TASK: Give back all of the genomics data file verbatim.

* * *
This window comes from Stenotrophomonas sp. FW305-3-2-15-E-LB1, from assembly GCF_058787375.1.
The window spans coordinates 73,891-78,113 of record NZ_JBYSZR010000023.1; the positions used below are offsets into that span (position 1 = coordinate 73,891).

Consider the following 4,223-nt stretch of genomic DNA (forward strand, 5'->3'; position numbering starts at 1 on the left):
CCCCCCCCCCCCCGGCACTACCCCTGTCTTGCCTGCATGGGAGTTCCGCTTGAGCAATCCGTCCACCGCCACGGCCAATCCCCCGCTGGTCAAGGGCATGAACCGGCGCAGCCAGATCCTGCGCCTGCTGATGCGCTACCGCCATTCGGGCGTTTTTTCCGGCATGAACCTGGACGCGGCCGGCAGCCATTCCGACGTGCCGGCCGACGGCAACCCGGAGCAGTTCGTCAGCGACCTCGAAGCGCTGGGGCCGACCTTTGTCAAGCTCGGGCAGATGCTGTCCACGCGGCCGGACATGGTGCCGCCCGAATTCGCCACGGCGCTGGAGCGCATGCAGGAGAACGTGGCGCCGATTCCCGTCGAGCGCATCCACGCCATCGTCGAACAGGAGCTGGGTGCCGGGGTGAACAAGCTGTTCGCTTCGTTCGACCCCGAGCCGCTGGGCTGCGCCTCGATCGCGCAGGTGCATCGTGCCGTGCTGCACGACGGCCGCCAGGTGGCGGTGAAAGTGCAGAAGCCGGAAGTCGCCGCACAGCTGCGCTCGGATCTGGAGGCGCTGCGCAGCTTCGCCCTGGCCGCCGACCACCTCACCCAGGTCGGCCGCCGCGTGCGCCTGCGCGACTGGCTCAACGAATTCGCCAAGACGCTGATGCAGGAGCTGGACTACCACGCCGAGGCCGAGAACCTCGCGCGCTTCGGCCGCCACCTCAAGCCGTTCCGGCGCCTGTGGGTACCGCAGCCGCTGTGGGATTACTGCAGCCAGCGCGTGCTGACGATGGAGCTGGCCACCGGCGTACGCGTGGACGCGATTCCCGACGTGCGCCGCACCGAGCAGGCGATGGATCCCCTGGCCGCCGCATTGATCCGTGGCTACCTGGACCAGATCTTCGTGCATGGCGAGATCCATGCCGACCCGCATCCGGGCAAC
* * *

This window comes from Stenotrophomonas sp. FW305-3-2-15-E-LB1, from assembly GCF_058787375.1.
The window spans coordinates 73,891-78,113 of record NZ_JBYSZR010000023.1; the positions used below are offsets into that span (position 1 = coordinate 73,891).

Consider the following 4,223-nt stretch of genomic DNA (forward strand, 5'->3'; position numbering starts at 1 on the left):
CCCCCCCCCCCCCGGCACTACCCCTGTCTTGCCTGCATGGGAGTTCCGCTTGAGCAATCCGTCCACCGCCACGGCCAATCCCCCGCTGGTCAAGGGCATGAACCGGCGCAGCCAGATCCTGCGCCTGCTGATGCGCTACCGCCATTCGGGCGTTTTTTCCGGCATGAACCTGGACGCGGCCGGCAGCCATTCCGACGTGCCGGCCGACGGCAACCCGGAGCAGTTCGTCAGCGACCTCGAAGCGCTGGGGCCGACCTTTGTCAAGCTCGGGCAGATGCTGTCCACGCGGCCGGACATGGTGCCGCCCGAATTCGCCACGGCGCTGGAGCGCATGCAGGAGAACGTGGCGCCGATTCCCGTCGAGCGCATCCACGCCATCGTCGAACAGGAGCTGGGTGCCGGGGTGAACAAGCTGTTCGCTTCGTTCGACCCCGAGCCGCTGGGCTGCGCCTCGATCGCGCAGGTGCATCGTGCCGTGCTGCACGACGGCCGCCAGGTGGCGGTGAAAGTGCAGAAGCCGGAAGTCGCCGCACAGCTGCGCTCGGATCTGGAGGCGCTGCGCAGCTTCGCCCTGGCCGCCGACCACCTCACCCAGGTCGGCCGCCGCGTGCGCCTGCGCGACTGGCTCAACGAATTCGCCAAGACGCTGATGCAGGAGCTGGACTACCACGCCGAGGCCGAGAACCTCGCGCGCTTCGGCCGCCACCTCAAGCCGTTCCGGCGCCTGTGGGTACCGCAGCCGCTGTGGGATTACTGCAGCCAGCGCGTGCTGACGATGGAGCTGGCCACCGGCGTACGCGTGGACGCGATTCCCGACGTGCGCCGCACCGAGCAGGCGATGGATCCCCTGGCCGCCGCATTGATCCGTGGCTACCTGGACCAGATCTTCGTGCATGGCGAGATCCATGCCGACCCGCATCCGGGCAAC